Robbie knows what he wants, so he comes and gets me when he wants it

I’ve written about Robbie before, I think, the cat who was probably dumped out in the country by the asshole who owned him, and ultimately found us softhearted enough to feed him once we learned nobody in the neighborhood had lost a cat. He was healthy, but ultimately we took him to the vet to make sure, and now we have an indoor/outdoor cat.

Robbie has figured out how to run across my desk without hitting the keyboard or the wine or coffee that’s providing fuel for my work.

When he wants to go back outside, he runs across the desk and stands by the front door.

He leads me to the food bowl in the kitchen when it’s empty or to the water bowls when they’re empty.

Robbie expects us to watch TV at night, so if things get late, he’ll come and get me and head for the living room

Since our cats are allowed in the bedroom overnight where they sleep, but not any other time, both Robbie and Katy get antsy when the TV has been off for a while around midnight and the bedroom door is still closed. Katy sits by the closed door in a sulk. Robbie finds me and leads me to the closed door to let me see for myself that it’s not open.

Maybe he watched all the old Lassie shows on TV at his last house and got the idea that pets are supposed to go get people when somebody calls in a well or the food bowl is empty.

Oh, well whenever he sees me outside, he follows me around to see what I’m doing. I’m not sure that’s a good sign. I keep wondering where this behavior is going to lead.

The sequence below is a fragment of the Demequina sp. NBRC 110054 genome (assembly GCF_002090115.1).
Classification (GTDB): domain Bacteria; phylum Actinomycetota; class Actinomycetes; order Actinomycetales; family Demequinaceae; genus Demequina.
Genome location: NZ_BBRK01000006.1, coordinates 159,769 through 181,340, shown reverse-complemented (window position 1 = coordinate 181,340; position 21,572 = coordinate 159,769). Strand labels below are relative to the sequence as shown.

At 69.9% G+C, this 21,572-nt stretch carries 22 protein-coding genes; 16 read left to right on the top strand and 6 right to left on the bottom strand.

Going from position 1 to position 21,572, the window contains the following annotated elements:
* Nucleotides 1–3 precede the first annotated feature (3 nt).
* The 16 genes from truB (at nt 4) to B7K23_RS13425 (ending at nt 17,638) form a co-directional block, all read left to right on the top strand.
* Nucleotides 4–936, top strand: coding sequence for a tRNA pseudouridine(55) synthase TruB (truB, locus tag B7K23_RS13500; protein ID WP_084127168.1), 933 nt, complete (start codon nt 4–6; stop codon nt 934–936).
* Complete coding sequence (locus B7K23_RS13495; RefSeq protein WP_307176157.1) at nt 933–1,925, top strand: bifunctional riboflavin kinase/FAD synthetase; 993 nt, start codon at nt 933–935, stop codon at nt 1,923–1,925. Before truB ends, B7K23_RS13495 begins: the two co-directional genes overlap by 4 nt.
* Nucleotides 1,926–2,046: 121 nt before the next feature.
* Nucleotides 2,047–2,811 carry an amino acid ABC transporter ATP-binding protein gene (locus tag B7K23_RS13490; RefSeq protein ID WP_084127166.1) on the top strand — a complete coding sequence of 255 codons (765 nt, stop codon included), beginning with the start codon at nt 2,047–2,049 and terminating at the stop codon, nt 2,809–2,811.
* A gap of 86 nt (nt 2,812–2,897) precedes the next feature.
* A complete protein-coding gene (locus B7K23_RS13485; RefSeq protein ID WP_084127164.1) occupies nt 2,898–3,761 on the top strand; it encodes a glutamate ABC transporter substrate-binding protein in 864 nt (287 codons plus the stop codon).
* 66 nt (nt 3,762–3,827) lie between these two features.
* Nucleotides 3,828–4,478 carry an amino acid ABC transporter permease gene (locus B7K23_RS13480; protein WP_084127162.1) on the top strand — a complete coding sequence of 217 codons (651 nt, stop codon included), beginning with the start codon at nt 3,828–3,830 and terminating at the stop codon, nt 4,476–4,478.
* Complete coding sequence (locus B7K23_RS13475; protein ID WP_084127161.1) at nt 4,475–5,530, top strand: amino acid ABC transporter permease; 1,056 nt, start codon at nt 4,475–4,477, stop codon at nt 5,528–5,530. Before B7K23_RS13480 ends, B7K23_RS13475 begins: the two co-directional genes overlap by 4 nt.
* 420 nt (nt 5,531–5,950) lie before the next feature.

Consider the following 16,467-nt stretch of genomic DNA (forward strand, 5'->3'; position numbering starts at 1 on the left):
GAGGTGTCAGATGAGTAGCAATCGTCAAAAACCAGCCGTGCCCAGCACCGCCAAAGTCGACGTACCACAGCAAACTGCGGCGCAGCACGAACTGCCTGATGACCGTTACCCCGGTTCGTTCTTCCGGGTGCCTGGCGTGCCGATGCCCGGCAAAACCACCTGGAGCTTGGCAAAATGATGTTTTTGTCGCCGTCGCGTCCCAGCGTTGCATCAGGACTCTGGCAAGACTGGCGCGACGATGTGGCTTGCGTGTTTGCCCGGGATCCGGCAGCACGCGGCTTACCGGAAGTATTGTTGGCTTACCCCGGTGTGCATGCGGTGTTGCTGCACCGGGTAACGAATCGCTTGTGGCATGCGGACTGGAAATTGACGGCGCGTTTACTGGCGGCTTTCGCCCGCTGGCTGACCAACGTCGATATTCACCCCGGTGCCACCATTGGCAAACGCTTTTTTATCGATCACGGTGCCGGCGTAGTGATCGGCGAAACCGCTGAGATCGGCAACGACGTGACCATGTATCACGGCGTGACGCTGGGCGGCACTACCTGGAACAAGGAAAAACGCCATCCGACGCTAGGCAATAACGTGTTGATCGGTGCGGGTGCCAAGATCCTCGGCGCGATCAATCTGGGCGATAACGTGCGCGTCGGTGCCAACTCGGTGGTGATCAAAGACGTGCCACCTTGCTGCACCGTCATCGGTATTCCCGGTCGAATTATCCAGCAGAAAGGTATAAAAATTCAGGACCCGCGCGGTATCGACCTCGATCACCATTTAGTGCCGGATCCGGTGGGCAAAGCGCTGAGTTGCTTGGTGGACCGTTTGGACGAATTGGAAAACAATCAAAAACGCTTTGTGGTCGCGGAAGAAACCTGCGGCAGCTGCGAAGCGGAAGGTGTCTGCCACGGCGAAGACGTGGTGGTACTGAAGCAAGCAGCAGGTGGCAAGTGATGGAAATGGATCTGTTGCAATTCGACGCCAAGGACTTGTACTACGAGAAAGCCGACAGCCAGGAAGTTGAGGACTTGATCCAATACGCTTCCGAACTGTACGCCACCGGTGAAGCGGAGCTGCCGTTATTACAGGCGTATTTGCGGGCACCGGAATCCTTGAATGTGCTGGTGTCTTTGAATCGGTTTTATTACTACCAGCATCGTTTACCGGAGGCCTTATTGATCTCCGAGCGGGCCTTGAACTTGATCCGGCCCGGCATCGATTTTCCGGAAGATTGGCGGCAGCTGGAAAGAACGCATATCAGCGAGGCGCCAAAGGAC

Earphones Winner from Audio File magazine.

Take Bob, Spare Fido

When wives talk to wives and husbands talk to husbands, shocking things are often said about spouses, how bad they snore, eat with their hands, skip their daily showers, and line up their underwear in neat rows in the dresser drawers. When all this gets a bit much, it turns out–if you’re a fly on the wall listening–that if the angel of death gave a married man or woman a choice, they’d rather see their spouse taken away to the world to come rather than their precious cat or hunting dog.

“After all, Mabel won’t hunt, won’t swim out into the swamp and retrieve the ducks after they’re blasted out of the sky.”


“Bob is never as considerate as Fido because Fido never leaves the toilet seat up or tracks mud in the front door.”

Seriously, though, people who don’t own gets don’t understand that a pet’s death is truly a death in the family. When pets are part of a household for years, they’re still part of the household after they cross the so-called rainbow bridge. So those of us who mourn the passing of pets have lots of empty spaces in our lives where the pets used to be–physically and in our hearts as well.

Sure, we can make nasty jokes about our spouses’ habits, but speaking ill of a pet–except in good fun–is a felony. Sure, the cat tore up the best chair in the livingroom and the dog tore up our favorite pair of boots, but when they leave us, we forgive them everything and remember them fondly.

For spouses, on the othe hand, it’s sometimes good riddance. Or so people say after a few drinks.

I speak from experience when I say that when a pet dies, it takes a while to come to terms with that just as surely as it does when one loses a spouse or brother or sister. The pain is less, but not insignificant.

I’m still trying to get used to he fact that our cat Marlo is gone. I expect to see her everywhere she used to be. It appears that our two other cats feel the same way. None of us are back to normal yet, so give us a little time to grieve even though we’re still stuck with Bob or Mabel.